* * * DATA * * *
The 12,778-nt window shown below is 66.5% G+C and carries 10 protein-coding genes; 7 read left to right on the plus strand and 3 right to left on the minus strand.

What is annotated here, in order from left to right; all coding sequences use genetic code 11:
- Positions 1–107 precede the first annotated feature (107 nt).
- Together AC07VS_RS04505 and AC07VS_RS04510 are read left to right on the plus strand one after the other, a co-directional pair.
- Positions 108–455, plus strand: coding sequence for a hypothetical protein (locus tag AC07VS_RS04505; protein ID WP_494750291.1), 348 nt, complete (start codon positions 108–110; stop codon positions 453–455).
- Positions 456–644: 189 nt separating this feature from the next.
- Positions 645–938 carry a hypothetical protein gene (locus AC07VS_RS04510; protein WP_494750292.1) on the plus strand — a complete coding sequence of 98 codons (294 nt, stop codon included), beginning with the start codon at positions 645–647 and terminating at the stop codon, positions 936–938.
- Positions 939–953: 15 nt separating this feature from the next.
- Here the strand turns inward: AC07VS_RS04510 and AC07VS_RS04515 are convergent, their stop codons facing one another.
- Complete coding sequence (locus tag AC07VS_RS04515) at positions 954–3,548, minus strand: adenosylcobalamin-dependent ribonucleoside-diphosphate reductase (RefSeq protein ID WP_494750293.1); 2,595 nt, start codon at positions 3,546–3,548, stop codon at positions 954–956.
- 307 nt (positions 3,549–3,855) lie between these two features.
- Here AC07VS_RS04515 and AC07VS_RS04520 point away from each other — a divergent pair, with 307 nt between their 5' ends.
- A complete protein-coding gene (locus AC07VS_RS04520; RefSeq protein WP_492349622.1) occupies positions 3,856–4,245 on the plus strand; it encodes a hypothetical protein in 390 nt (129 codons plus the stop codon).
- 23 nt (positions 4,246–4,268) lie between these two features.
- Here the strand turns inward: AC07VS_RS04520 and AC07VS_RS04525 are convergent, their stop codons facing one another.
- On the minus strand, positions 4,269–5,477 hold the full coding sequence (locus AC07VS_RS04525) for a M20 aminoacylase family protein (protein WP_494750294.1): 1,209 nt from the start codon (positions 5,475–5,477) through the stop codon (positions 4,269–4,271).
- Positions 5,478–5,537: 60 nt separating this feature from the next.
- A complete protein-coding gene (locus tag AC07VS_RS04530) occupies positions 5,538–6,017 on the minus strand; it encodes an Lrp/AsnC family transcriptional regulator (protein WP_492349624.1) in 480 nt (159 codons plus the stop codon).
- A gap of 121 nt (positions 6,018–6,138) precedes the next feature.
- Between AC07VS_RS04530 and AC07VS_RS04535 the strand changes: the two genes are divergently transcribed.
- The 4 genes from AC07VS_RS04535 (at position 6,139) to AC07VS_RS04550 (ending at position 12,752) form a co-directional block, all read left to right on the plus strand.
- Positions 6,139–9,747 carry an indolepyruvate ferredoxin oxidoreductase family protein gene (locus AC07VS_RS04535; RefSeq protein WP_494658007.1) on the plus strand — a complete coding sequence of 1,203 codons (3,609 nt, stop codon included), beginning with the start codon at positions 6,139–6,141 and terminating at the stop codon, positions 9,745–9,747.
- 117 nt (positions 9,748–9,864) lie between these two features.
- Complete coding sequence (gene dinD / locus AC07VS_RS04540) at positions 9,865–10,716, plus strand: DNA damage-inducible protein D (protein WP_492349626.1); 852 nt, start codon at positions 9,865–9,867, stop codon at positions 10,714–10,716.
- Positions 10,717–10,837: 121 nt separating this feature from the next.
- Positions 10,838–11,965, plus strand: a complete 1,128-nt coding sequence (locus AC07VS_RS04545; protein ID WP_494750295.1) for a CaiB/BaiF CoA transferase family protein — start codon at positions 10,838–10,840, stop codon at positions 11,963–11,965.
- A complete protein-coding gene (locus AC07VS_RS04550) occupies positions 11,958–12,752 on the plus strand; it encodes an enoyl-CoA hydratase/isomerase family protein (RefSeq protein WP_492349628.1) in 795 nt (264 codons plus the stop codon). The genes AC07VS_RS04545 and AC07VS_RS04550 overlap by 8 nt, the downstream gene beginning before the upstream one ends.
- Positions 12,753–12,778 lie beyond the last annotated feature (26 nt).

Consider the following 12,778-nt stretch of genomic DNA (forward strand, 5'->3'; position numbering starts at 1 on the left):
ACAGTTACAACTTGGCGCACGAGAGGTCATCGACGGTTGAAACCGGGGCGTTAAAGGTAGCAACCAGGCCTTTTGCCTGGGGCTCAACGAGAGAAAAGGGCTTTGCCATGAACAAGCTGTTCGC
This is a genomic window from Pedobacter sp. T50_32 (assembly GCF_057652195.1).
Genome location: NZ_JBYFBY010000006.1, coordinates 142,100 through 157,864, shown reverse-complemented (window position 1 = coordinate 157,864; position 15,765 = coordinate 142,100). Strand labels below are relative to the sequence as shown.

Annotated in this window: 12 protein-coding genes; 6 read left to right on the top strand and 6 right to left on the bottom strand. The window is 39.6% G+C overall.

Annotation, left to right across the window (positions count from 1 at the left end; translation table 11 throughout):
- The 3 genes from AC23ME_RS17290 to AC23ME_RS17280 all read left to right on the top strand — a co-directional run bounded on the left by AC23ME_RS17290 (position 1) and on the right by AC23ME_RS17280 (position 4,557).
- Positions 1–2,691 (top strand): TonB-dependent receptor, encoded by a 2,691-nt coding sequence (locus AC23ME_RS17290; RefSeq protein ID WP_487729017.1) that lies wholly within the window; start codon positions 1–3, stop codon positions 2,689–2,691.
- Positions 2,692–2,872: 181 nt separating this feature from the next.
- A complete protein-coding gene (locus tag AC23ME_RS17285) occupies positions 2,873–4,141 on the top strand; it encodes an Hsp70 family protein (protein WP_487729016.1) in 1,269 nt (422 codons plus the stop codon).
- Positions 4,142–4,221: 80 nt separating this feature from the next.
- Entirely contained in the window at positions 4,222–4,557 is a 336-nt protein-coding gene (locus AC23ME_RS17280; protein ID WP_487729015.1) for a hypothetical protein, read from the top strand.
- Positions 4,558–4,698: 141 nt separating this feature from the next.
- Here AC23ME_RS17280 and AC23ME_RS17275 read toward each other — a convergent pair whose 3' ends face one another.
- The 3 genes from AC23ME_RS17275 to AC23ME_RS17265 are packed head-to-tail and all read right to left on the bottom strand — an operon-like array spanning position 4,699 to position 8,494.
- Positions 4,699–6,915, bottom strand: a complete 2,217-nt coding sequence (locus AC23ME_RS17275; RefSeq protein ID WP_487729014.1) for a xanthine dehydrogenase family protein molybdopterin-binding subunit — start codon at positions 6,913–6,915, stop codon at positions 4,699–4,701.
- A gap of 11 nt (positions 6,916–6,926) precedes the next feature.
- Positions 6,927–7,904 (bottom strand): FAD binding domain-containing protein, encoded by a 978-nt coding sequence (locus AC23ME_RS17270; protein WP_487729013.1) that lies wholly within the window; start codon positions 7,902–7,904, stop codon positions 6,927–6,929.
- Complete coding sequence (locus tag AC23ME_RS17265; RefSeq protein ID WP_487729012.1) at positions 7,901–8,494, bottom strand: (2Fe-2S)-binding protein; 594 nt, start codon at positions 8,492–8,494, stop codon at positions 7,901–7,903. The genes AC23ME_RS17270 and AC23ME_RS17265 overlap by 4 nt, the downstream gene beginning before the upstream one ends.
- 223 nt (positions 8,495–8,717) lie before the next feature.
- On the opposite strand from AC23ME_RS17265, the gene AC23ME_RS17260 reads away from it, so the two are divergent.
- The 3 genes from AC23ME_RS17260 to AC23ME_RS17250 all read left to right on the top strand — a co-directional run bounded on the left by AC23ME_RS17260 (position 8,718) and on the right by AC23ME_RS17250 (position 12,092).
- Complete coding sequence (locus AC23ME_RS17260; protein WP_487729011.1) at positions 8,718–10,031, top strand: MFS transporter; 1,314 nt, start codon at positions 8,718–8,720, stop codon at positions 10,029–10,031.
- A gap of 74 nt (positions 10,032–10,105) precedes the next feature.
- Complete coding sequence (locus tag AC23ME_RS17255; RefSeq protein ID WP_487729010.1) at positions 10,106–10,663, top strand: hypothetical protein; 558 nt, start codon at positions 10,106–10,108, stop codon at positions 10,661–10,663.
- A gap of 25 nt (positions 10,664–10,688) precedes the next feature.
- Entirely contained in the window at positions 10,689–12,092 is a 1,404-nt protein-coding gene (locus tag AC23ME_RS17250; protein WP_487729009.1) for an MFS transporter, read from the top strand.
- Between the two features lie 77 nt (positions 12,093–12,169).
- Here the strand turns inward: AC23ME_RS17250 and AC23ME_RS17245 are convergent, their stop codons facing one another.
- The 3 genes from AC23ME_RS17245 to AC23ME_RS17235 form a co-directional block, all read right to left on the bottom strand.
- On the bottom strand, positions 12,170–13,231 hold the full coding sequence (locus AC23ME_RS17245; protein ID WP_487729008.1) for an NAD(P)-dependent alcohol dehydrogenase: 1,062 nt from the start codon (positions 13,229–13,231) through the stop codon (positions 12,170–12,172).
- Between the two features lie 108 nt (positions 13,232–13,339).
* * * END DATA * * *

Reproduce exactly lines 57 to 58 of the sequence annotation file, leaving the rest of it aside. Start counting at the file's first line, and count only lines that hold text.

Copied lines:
- Here the strand turns inward: AC23ME_RS17250 and AC23ME_RS17245 are convergent, their stop codons facing one another.
- The 3 genes from AC23ME_RS17245 to AC23ME_RS17235 form a co-directional block, all read right to left on the bottom strand.